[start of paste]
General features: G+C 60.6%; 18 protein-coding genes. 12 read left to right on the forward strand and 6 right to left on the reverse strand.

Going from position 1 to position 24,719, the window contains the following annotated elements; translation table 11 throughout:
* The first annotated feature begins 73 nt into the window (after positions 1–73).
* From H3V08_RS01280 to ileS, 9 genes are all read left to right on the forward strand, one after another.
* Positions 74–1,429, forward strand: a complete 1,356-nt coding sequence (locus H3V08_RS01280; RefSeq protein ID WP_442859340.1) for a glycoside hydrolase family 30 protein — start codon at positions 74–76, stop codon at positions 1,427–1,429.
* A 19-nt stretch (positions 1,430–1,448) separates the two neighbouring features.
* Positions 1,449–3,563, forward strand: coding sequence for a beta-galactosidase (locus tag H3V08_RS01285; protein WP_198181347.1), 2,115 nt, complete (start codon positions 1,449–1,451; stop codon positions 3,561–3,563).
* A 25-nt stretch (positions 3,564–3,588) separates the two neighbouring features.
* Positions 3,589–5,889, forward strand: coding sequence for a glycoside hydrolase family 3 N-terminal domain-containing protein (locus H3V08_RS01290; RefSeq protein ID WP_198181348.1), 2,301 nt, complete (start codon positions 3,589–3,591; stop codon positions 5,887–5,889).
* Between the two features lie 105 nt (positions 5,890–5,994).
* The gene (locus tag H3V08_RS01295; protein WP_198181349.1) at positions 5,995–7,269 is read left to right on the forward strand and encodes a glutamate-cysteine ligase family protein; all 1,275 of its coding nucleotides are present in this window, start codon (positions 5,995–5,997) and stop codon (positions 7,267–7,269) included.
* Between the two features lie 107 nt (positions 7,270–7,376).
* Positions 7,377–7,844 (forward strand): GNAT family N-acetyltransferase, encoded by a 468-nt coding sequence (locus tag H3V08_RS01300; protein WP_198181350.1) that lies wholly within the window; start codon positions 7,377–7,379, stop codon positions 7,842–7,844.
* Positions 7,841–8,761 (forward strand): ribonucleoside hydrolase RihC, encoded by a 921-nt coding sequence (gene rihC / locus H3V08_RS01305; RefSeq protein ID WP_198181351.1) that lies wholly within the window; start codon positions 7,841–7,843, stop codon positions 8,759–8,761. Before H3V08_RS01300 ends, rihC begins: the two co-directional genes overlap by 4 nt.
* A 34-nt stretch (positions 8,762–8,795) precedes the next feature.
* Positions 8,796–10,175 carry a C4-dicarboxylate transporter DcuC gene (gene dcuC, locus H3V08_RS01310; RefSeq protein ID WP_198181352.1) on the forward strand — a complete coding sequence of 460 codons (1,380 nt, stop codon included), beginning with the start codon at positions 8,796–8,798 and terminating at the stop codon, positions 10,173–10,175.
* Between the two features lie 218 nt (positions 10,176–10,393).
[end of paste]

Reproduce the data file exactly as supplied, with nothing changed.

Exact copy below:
General features: G+C 60.6%; 18 protein-coding genes. 12 read left to right on the forward strand and 6 right to left on the reverse strand.

Going from position 1 to position 24,719, the window contains the following annotated elements; translation table 11 throughout:
* The first annotated feature begins 73 nt into the window (after positions 1–73).
* From H3V08_RS01280 to ileS, 9 genes are all read left to right on the forward strand, one after another.
* Positions 74–1,429, forward strand: a complete 1,356-nt coding sequence (locus H3V08_RS01280; RefSeq protein ID WP_442859340.1) for a glycoside hydrolase family 30 protein — start codon at positions 74–76, stop codon at positions 1,427–1,429.
* A 19-nt stretch (positions 1,430–1,448) separates the two neighbouring features.
* Positions 1,449–3,563, forward strand: coding sequence for a beta-galactosidase (locus tag H3V08_RS01285; protein WP_198181347.1), 2,115 nt, complete (start codon positions 1,449–1,451; stop codon positions 3,561–3,563).
* A 25-nt stretch (positions 3,564–3,588) separates the two neighbouring features.
* Positions 3,589–5,889, forward strand: coding sequence for a glycoside hydrolase family 3 N-terminal domain-containing protein (locus H3V08_RS01290; RefSeq protein ID WP_198181348.1), 2,301 nt, complete (start codon positions 3,589–3,591; stop codon positions 5,887–5,889).
* Between the two features lie 105 nt (positions 5,890–5,994).
* The gene (locus tag H3V08_RS01295; protein WP_198181349.1) at positions 5,995–7,269 is read left to right on the forward strand and encodes a glutamate-cysteine ligase family protein; all 1,275 of its coding nucleotides are present in this window, start codon (positions 5,995–5,997) and stop codon (positions 7,267–7,269) included.
* Between the two features lie 107 nt (positions 7,270–7,376).
* Positions 7,377–7,844 (forward strand): GNAT family N-acetyltransferase, encoded by a 468-nt coding sequence (locus tag H3V08_RS01300; protein WP_198181350.1) that lies wholly within the window; start codon positions 7,377–7,379, stop codon positions 7,842–7,844.
* Positions 7,841–8,761 (forward strand): ribonucleoside hydrolase RihC, encoded by a 921-nt coding sequence (gene rihC / locus H3V08_RS01305; RefSeq protein ID WP_198181351.1) that lies wholly within the window; start codon positions 7,841–7,843, stop codon positions 8,759–8,761. Before H3V08_RS01300 ends, rihC begins: the two co-directional genes overlap by 4 nt.
* A 34-nt stretch (positions 8,762–8,795) precedes the next feature.
* Positions 8,796–10,175 carry a C4-dicarboxylate transporter DcuC gene (gene dcuC, locus H3V08_RS01310; RefSeq protein ID WP_198181352.1) on the forward strand — a complete coding sequence of 460 codons (1,380 nt, stop codon included), beginning with the start codon at positions 8,796–8,798 and terminating at the stop codon, positions 10,173–10,175.
* Between the two features lie 218 nt (positions 10,176–10,393).